This week’s TGIF considers the recent case of In the matter of Umberto Pty Ltd (in liq)  FCA 541,which involved an application to appoint special purpose liquidators and to obtain the Court’s approval of their funding and legal arrangements.
The company at the centre of this case was Umberto Pty Ltd (Umberto). Mr Candelori was its sole director and shareholder.
In October 2013, Umberto contracted GDK Projects Pty Ltd (GDK) to complete the fitout of the restaurant “Candelori’s” in Smithfield, Sydney.
GDK made a progress claim in respect of the fitout works under the Building and Construction Industry Security of Payments Act 1999 (NSW). In January 2015, GDK was awarded $240,605.23 in respect of that claim.
Later that year, Mr Iannuzzi was appointed liquidator of Umberto pursuant to a resolution of its creditors.
The sole director of GDK, Mr Simic, noticed that the restaurant continued to trade despite Umberto supposedly being in liquidation. Mr Iannuzzi, however, understood Umberto to be a special purpose vehicle whose sole purpose was fitting out the restaurant (i.e. it was no longer the entity carrying on the restaurant business). Mr Iannuzzi seemed to have reached this conclusion on instruction from Mr Candelori.
Mr Simic obtained eligible applicant status from ASIC to conduct examinations of Mr and Mrs Candelori, their son, and Umberto’s former accountant. The examinations revealed information that GDK said may form the basis for a number of potential claims by Umberto against the Candelori family and their related companies.
Application to appoint special purpose liquidators
Mr Iannuzzi had no funding to investigate the potential claims. GDK and Nevrast Pty Ltd (Nevrast), of whom Mr Simic was also the sole director, were unwilling to fund Mr Iannuzzi because Mr Simic had not been satisfied with his investigations to date.
Instead, GDK applied to the Federal Court to appoint special purpose liquidators to investigate the potential claims and, where appropriate, to pursue debts and commence proceedings. The special purpose liquidators would exercise their powers to the exclusion of Mr Iannuzzi with funding from Nevrast.
Section 90-15 of Schedule 2 of the Corporations Act 2001 (Cth) allows the Court to “make such orders as it thinks fit in relation to the external administration of a company”. This includes the power to appoint a special purpose liquidator. Farrell J explained that, generally, the court will exercise this power where it considers it just and appropriate to do so.
Her Honour concluded that the potential claims required investigation. As such, unless the special purpose liquidators were appointed and Nevrast were to fund them, the potential claims would probably not be able to be pursued because of the impending expiry of a limitation period under the Corporations Act (s 588FF).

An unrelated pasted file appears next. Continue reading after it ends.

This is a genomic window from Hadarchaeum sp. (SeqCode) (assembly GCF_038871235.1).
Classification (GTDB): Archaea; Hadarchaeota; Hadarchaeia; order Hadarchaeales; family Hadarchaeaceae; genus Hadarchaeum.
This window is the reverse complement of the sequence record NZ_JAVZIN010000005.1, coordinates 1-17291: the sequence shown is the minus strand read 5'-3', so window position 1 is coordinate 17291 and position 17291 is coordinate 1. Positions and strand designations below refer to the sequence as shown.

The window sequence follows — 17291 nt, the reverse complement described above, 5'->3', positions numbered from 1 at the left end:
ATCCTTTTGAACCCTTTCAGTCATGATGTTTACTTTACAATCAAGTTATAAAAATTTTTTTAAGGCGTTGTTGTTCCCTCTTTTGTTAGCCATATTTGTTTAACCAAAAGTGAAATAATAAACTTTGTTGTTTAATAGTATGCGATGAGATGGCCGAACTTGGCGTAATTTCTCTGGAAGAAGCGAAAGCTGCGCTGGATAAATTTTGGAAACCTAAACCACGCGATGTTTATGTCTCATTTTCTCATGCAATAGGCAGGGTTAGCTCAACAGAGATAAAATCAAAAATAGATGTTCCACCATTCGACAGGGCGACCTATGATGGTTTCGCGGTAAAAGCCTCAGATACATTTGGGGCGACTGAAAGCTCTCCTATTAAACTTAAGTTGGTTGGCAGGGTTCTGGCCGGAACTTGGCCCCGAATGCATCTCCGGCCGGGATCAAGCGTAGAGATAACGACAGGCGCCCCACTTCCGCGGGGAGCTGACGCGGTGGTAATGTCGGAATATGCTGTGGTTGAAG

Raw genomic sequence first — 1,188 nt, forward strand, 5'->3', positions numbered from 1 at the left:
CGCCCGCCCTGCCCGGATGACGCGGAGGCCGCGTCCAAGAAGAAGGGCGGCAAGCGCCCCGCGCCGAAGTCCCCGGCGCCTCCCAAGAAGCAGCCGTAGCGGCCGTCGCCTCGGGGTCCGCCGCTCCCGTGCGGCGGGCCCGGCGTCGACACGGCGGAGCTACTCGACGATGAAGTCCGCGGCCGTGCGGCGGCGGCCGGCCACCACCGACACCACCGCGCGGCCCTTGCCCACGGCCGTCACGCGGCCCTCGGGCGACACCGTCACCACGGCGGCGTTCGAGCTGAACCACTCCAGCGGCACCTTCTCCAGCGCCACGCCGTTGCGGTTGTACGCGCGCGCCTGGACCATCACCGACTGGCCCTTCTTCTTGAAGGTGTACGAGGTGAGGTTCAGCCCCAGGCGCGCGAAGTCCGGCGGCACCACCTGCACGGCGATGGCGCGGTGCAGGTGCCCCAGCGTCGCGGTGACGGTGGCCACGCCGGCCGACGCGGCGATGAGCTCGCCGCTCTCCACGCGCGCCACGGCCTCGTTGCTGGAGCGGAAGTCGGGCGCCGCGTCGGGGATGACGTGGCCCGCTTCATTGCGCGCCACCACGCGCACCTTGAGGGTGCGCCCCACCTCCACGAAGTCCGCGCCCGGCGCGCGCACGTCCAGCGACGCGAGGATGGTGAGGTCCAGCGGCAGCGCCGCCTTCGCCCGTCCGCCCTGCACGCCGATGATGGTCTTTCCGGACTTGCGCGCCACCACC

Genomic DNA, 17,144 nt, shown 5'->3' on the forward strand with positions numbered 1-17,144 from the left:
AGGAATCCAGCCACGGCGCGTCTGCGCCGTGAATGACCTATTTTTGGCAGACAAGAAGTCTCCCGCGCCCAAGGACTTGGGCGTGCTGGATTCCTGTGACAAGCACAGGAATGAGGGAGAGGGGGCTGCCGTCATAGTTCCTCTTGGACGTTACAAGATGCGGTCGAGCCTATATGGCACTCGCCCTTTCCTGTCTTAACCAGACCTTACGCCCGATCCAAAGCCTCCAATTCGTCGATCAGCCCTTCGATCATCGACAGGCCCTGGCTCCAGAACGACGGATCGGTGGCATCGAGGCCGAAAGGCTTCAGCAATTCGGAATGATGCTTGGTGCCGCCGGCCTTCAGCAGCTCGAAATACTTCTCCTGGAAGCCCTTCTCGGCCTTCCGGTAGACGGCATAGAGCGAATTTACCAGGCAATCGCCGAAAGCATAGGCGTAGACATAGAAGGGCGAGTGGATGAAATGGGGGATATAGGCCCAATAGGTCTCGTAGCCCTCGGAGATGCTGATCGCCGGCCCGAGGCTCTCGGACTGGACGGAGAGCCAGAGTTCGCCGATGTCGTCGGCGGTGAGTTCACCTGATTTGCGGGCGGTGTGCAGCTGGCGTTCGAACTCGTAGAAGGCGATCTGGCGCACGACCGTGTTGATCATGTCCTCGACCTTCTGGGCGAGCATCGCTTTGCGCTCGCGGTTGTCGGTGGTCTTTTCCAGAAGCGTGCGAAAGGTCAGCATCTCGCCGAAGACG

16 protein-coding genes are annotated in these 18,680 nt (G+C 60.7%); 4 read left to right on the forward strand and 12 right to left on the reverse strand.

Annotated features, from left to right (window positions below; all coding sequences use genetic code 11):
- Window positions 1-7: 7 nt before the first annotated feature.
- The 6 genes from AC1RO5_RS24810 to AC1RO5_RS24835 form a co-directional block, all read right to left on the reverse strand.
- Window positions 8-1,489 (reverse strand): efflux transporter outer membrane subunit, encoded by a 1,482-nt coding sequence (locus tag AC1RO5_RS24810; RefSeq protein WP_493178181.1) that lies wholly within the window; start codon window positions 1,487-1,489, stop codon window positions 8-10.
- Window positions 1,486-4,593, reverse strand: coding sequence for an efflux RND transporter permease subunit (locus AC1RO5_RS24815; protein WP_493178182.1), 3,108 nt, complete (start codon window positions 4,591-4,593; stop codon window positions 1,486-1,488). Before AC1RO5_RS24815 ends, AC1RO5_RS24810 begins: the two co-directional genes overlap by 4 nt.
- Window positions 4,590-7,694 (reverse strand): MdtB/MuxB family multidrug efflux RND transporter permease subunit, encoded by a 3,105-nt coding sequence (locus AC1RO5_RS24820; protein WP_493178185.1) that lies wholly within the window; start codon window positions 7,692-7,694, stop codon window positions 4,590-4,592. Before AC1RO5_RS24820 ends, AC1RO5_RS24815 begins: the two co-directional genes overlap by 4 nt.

Funding agreement and costs agreement
Her Honour then considered whether the Court should allow the liquidators to enter the proposed funding agreement and costs agreement on which the special purpose liquidators and their legal advisers were to be respectively engaged.
Section 477(2B) provides that without the approval of the Court, a liquidator cannot enter into an agreement on a company’s behalf if the agreement may end more than three months after the agreement is entered into or if the obligations arising from that agreement may be discharged after such period. The Court will generally allow the liquidator to enter such an agreement if the reasons for doing so are proper and bona fide.
Serious questions were raised as to whether it was appropriate for the special purpose liquidators to enter these agreements because of the power they granted to GDK’s lawyers and Mr Simic. The arrangements only permitted the special purpose liquidator to retain GDK’s lawyers and the costs agreement could not be varied without the consent of the funder, Nevrast.
Farrell J said that the control that these agreements granted to GDK’s lawyers and Mr Simic (through Nevrast), was concerning. Her Honour noted that it is “generally undesirable” for a liquidator to retain the lawyers for a substantial creditor, due to concerns as to the liquidator’s independence.
Despite these concerns, Farrell J approved the agreements on the basis that it was only through the investigations of GDK that the potential claims had been identified. The intimate knowledge of the potential claims held by GDK’s lawyers and Mr Simic would greatly assist in pursuing the claims and ultimately reduce the costs that would be incurred in commencing proceedings. Further, without Nevrast’s funding, it would be highly unlikely the liquidators would find the funding to pursue the potential claims.
On this basis, her Honour found that the liquidators’ reasons for seeking entry to the funding agreement and the costs agreement were proper and bona fide.
The case demonstrates that, where a party has a financial interest in the external administration of a company, and where that party is dissatisfied with the performance of a liquidator, there may be scope for the party to seek the appointment of a special purpose liquidator and to put in place appropriate funding arrangements.
In deciding whether or not to approve such funding arrangements, the Court will be concerned to ensure that the funding arrangements do not undermine the independence of the special purpose liquidator and this is a matter that requires careful consideration when the funding arrangements are drafted.